Governor Al Rosellini's Imprint Is Everywhere
HISTORY hangs heavy on the walls of a humble office in South Seattle. Its occupant has left an indelible imprint on our state.
At 86, Al Rosellini looks and sounds very much like he did when he was governor 31 years ago. The infectious smile. The distinctive voice.
He is the dean of Washington's ex-governors, with seniority over Dan Evans, John Spellman and Booth Gardner.
I've covered politics for four decades and am often asked to name the best governor. My answer: Al Rosellini. He was not a man of empty rhetoric. He got things done. His legacy is everywhere.
It spans Lake Washington: The Governor Albert D. Rosellini Evergreen Point Bridge. He also brought us the Hood Canal, Astoria-Megler and Goldendale bridges.
Drive Interstate 90. Visit the Seattle Center, which sprung from the 1962 World's Fair. Ride the Monorail. His hand was in all.
Unfortunately, he failed in his effort to have the monorail extended to Sea-Tac Airport and eventually to Tacoma and Everett. He was light years ahead on light rail.
As a state senator, he introduced a bill to create the University of Washington medical-dental school and Health Sciences Center.
He is the father of the Department of Commerce and Economic Development, paving the way for a more diversified economy well ahead of his time.
The list goes on.
He is a Democratic icon who served two terms as governor from January 1957 to 1965. But he has been out of office so long, he's unknown to many newcomers and the young.
In this political year, when so many want to be governor, what would Rosellini's top priority be?
"If I were governor, I'd advocate cutting the size of government - not firing anybody, but by attrition," Rosellini said.
"One of the worst things ever done was creation of DSHS (Department of Social and Health Sciences), which is a monstrosity. It was supposed to cost less and provide better service, but has done just the opposite."
In his first year in office, Rosellini established the Budget & Accounting Act.
Nationally, the balanced budget remains elusive. He brought it to this state 39 years ago.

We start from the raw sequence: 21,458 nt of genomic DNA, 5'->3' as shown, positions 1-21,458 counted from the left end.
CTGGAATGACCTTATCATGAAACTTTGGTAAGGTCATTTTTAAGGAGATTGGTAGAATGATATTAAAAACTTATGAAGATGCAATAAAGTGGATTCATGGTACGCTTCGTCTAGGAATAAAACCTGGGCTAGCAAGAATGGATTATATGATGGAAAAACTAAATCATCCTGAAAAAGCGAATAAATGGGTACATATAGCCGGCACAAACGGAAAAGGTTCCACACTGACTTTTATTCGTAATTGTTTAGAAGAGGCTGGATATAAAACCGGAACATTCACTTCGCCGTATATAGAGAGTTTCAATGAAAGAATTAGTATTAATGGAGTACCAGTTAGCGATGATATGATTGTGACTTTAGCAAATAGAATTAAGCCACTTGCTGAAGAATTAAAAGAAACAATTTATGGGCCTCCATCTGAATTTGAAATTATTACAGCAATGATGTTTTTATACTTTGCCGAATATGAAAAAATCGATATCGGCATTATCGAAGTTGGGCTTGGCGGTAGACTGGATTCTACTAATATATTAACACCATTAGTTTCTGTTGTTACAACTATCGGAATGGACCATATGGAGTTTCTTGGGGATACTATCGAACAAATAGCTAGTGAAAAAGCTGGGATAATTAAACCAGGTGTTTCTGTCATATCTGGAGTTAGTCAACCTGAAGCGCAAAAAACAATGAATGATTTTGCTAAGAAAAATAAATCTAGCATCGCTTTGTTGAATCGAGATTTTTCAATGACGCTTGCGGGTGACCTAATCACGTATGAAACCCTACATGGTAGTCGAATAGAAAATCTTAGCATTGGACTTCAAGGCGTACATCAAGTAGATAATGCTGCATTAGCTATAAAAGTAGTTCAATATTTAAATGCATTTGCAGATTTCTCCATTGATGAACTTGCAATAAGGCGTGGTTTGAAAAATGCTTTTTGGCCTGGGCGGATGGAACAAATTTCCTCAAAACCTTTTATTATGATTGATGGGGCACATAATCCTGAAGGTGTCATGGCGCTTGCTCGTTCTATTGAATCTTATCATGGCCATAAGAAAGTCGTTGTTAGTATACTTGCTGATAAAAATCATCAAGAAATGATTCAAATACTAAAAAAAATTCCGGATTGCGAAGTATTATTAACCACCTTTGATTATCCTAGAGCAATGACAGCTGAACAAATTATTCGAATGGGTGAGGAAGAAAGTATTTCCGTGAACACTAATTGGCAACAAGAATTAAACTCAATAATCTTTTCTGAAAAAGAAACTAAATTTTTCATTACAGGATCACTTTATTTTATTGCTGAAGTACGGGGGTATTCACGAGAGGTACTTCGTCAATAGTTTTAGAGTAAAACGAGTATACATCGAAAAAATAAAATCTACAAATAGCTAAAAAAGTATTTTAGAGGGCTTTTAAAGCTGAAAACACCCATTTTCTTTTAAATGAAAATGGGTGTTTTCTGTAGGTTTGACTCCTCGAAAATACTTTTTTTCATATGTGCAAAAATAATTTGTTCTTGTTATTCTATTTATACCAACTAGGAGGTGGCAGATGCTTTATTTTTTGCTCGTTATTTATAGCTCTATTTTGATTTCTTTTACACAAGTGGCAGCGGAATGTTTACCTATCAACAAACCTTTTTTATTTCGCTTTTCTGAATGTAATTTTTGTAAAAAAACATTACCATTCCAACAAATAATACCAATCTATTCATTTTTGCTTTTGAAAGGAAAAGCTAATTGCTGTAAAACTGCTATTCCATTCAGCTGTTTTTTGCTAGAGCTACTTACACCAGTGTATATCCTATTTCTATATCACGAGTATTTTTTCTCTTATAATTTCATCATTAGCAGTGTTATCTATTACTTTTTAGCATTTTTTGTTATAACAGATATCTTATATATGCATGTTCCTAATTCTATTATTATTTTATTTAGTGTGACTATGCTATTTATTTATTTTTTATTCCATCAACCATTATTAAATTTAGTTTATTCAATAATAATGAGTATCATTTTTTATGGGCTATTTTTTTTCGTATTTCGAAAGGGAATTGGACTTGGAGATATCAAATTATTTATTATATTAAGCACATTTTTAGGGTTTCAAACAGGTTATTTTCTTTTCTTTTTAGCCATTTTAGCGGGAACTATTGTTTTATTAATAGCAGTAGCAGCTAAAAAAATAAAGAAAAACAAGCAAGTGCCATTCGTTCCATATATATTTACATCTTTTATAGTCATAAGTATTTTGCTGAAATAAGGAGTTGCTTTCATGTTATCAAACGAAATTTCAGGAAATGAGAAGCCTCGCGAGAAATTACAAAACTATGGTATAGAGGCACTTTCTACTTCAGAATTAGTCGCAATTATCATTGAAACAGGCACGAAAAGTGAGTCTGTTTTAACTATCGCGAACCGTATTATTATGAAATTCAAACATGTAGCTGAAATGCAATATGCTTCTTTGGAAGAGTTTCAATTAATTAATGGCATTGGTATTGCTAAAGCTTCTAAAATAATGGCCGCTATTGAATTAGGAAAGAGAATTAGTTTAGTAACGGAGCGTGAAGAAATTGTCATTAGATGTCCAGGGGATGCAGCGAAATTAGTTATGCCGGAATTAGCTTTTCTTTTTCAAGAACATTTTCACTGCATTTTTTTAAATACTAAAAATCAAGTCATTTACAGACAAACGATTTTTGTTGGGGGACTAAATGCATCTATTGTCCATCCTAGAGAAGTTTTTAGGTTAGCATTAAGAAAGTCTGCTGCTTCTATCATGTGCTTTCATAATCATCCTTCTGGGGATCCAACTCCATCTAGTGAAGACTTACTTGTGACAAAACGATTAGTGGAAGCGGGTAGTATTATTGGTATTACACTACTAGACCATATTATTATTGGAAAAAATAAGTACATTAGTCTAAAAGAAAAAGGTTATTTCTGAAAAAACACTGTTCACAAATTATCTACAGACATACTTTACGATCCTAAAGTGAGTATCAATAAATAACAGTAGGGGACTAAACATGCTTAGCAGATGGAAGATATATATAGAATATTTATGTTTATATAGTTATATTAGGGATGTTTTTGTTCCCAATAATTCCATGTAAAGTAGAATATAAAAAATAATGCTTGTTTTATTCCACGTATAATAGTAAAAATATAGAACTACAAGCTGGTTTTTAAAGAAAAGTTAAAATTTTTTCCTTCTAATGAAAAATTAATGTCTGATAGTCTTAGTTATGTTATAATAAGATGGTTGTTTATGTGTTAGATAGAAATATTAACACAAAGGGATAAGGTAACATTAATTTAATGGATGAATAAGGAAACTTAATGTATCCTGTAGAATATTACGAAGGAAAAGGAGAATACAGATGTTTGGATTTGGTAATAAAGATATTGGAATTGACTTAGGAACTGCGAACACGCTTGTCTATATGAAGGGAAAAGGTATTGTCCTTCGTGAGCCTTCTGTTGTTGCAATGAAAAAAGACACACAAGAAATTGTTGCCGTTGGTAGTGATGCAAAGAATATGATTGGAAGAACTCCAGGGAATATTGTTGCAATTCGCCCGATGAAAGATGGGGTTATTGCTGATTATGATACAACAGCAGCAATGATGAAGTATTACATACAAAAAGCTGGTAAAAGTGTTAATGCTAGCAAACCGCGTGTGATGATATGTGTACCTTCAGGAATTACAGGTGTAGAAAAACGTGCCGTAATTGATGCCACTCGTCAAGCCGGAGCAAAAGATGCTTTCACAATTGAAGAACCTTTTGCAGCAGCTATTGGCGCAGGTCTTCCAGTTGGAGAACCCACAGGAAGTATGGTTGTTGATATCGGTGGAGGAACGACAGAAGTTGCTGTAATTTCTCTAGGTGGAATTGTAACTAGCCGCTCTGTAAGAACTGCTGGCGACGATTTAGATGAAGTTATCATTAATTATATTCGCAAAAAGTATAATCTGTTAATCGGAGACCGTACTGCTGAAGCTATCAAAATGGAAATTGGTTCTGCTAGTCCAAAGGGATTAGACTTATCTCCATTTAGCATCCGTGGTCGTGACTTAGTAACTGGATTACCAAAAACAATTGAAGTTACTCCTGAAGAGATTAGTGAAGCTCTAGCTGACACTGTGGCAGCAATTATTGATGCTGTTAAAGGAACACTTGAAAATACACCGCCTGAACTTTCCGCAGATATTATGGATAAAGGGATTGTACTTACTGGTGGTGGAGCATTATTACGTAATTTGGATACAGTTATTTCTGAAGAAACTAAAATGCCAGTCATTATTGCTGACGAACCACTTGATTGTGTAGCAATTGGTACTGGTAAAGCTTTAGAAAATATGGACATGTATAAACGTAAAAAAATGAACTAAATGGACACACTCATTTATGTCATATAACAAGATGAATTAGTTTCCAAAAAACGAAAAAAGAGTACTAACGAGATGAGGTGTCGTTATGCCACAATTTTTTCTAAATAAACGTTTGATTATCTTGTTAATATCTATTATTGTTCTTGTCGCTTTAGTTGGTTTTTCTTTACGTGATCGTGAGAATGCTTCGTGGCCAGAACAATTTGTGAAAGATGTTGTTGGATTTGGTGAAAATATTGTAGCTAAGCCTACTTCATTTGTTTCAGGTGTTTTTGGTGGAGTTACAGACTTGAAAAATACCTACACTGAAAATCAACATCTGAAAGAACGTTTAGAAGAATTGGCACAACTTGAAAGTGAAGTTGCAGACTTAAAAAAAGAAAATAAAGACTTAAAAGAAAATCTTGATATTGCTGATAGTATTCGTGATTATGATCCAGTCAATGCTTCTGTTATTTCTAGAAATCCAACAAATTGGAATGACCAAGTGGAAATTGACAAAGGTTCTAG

"I was the tightest governor the state ever had," Rosellini said.
When the Legislature raised its salary and his in 1957, he approved their increase but vetoed his own, which would have gone from $15,000 to $22,000 a year.
Rosellini surrounded himself with nationally acclaimed administrators. He did much for what he refers to as "the voiceless."
"When I took office, our prisons were like dungeons. Our (three) mental hospitals had lost accreditation," he said.
He brought back accreditation, made prisons livable, revived funding for schools for retarded children and initiated the Youth Protection Act.
To do all these things, he sought and got from the Democratic House and Senate a two-thirds of a cent increase in the sales tax - to 4 cents on the dollar.
Republicans labeled him Taxellini. "That was pretty clever of them," he said in retrospect.
He lost his bid for a third term to Republican Evans. "It was the third-term issue," Rosellini said. "Presidents could only serve two terms." Ironically, Evans would go on to serve three terms.
Rosellini no longer practices general law but works out of offices in Benaroya Park and Bellevue as a consultant for MGM Development Co. on an industrial park in China.
"I'll never retire," he says. Next year, Tacoma-born Rosellini and his wife, Ethel, parents of five children, will celebrate their 60th wedding anniversary.
He remains politically active. Rosellini is honorary chairman for King County Executive Gary Locke's gubernatorial campaign.
Rosellini hasn't lost his sense of humor. He was never endorsed by The Times, which back then thought there was no such thing as a bad Republican. Rosellini reflected:
"If I had been endorsed by The Times, I'd have thought I was doing something wrong."
Don Hannula's column appears Thursday on editorial pages of The Times.
Copyright (c) 1996 Seattle Times Company, All Rights Reserved.